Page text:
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We now use all of the skills we have developed to derive what happens in the case of N identical, very narrow slits, all at equal separations d from one another (Figure 6). The only new technique in this section is that we use the formula for the sum of a geometric series.

Figure 6: Interference experiment with N finite slits

Following our derivation for the two-slit case, we begin with


where we already have used the fact that all slits let through the same intensity (all I's are equal) and waves arrive at the slits and thus emerge from them all with the same phase (all tex2html_wrap_inline1020 's are the same).

Once again, we can factor out the constant phases, and the intensity we would expect from each slit individually, leaving only a sum of exponentials of path differences times k,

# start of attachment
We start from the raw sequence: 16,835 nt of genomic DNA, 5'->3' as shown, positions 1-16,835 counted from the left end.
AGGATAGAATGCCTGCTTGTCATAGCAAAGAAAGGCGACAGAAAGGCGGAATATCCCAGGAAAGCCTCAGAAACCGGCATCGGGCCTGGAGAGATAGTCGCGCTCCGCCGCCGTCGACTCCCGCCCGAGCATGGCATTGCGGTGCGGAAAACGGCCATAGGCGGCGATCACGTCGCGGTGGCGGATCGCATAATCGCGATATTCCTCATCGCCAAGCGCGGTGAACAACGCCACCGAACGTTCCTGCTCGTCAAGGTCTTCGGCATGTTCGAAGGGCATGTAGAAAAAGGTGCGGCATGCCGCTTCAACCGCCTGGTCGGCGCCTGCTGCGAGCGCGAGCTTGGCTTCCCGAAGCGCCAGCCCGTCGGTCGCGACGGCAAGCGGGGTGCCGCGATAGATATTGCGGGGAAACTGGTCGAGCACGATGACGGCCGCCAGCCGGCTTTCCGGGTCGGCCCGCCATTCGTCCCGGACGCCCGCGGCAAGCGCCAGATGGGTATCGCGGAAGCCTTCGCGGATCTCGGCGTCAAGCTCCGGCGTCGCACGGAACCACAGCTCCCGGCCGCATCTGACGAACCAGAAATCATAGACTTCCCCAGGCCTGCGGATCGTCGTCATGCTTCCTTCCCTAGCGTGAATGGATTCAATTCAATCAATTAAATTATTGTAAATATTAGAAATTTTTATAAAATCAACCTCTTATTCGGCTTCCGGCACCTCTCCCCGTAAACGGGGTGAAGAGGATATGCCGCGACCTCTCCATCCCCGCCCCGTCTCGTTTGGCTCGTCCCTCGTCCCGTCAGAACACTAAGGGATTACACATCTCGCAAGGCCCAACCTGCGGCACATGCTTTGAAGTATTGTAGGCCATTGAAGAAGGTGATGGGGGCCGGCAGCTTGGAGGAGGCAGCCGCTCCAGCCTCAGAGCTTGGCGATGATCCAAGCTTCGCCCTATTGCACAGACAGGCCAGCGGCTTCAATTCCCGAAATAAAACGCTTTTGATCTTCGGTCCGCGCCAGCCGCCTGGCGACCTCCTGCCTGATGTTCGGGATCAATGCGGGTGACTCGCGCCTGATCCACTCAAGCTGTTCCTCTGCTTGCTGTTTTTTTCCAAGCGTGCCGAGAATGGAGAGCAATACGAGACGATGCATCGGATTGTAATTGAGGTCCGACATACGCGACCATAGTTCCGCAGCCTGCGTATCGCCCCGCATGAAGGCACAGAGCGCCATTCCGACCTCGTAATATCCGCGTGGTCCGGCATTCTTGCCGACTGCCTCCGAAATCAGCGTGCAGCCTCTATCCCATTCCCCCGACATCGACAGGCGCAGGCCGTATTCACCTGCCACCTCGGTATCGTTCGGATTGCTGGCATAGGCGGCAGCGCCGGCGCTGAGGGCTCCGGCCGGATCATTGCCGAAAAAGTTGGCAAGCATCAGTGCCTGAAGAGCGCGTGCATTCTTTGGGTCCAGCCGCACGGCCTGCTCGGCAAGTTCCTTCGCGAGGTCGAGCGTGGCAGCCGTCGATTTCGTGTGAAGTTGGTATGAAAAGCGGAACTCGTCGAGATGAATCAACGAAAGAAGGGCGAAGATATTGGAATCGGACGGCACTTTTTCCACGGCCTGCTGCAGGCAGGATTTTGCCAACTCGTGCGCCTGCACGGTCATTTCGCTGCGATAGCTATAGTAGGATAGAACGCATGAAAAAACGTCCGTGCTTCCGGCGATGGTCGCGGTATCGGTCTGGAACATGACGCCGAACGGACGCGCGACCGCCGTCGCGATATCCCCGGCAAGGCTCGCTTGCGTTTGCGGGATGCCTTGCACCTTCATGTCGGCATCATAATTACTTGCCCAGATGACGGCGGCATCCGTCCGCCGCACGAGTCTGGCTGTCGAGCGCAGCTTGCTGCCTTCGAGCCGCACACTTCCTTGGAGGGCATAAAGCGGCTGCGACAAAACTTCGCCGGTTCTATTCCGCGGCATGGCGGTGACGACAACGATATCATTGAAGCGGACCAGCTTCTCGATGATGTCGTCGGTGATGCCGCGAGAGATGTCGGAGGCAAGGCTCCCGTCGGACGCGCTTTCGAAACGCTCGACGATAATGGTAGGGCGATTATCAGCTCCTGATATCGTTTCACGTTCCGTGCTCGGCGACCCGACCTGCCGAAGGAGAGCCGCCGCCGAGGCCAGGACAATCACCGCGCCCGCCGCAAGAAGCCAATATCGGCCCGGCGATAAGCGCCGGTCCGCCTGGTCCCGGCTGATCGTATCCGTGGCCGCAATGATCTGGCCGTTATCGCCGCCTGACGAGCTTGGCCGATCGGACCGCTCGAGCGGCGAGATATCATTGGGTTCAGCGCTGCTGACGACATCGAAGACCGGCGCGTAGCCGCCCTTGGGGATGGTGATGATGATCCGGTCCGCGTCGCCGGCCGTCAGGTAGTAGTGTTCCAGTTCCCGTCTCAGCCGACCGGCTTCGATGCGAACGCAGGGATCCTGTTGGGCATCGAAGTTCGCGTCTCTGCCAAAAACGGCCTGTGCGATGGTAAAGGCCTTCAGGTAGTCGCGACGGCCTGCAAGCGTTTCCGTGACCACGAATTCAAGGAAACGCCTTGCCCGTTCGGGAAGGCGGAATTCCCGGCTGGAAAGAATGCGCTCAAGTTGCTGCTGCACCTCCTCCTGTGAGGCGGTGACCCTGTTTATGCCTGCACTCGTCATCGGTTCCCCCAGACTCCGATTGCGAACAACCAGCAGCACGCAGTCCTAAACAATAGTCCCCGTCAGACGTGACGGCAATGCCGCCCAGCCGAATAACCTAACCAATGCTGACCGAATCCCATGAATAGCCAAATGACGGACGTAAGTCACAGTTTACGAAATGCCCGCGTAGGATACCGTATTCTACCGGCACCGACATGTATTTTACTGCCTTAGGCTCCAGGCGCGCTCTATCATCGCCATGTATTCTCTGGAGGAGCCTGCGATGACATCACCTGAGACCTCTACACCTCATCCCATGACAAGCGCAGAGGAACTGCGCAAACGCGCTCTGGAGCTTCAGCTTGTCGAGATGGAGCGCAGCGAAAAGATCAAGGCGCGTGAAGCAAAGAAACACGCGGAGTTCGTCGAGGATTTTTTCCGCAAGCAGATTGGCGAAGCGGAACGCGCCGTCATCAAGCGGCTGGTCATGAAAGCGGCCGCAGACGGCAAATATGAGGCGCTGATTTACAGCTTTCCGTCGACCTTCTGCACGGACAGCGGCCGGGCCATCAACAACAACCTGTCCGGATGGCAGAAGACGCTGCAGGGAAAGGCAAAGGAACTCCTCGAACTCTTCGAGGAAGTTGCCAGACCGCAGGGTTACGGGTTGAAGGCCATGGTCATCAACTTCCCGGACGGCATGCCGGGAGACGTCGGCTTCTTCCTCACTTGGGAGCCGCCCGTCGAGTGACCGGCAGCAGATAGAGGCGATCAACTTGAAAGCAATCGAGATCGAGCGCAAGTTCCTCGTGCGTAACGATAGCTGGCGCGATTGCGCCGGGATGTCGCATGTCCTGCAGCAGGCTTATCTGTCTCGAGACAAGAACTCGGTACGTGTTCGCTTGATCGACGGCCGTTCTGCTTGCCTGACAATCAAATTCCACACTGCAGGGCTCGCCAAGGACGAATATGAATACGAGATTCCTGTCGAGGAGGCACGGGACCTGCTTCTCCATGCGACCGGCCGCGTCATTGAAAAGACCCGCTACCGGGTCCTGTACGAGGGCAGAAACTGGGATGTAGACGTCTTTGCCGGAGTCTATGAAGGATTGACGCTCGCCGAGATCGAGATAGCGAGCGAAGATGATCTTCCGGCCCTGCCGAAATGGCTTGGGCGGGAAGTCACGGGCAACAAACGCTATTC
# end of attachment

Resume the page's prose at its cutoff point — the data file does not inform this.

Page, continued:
The next key step is to realize that the path differences are just multiples of each other. If we define, again, tex2html_wrap_inline1188 , then tex2html_wrap_inline1190 , tex2html_wrap_inline1192 , tex2html_wrap_inline1194 , tex2html_wrap_inline1196 . (See Figure 6.) Thus, we must compute the sum


but this is just a geometric series tex2html_wrap_inline1200 with geometric ratio tex2html_wrap_inline1202 . The formula you know for real numbers, G=1/(1-r) still works, and so the sum is


To compute the magnitude of this, we use the fact that the magnitude of the ratio is the ratio of the magnitudes. Then, we note that both numerator and denominator have the same form, tex2html_wrap_inline1208 , where for the former case tex2html_wrap_inline1210 and for the latter tex2html_wrap_inline1212 . For both cases, we have


where, again, at the last step we use a convenient trig identity. Using this, our final result is


which simplifies to our final result,


where, as before, tex2html_wrap_inline1214 .

Tomas Arias
Thu Sep 13 15:26:14 EDT 2001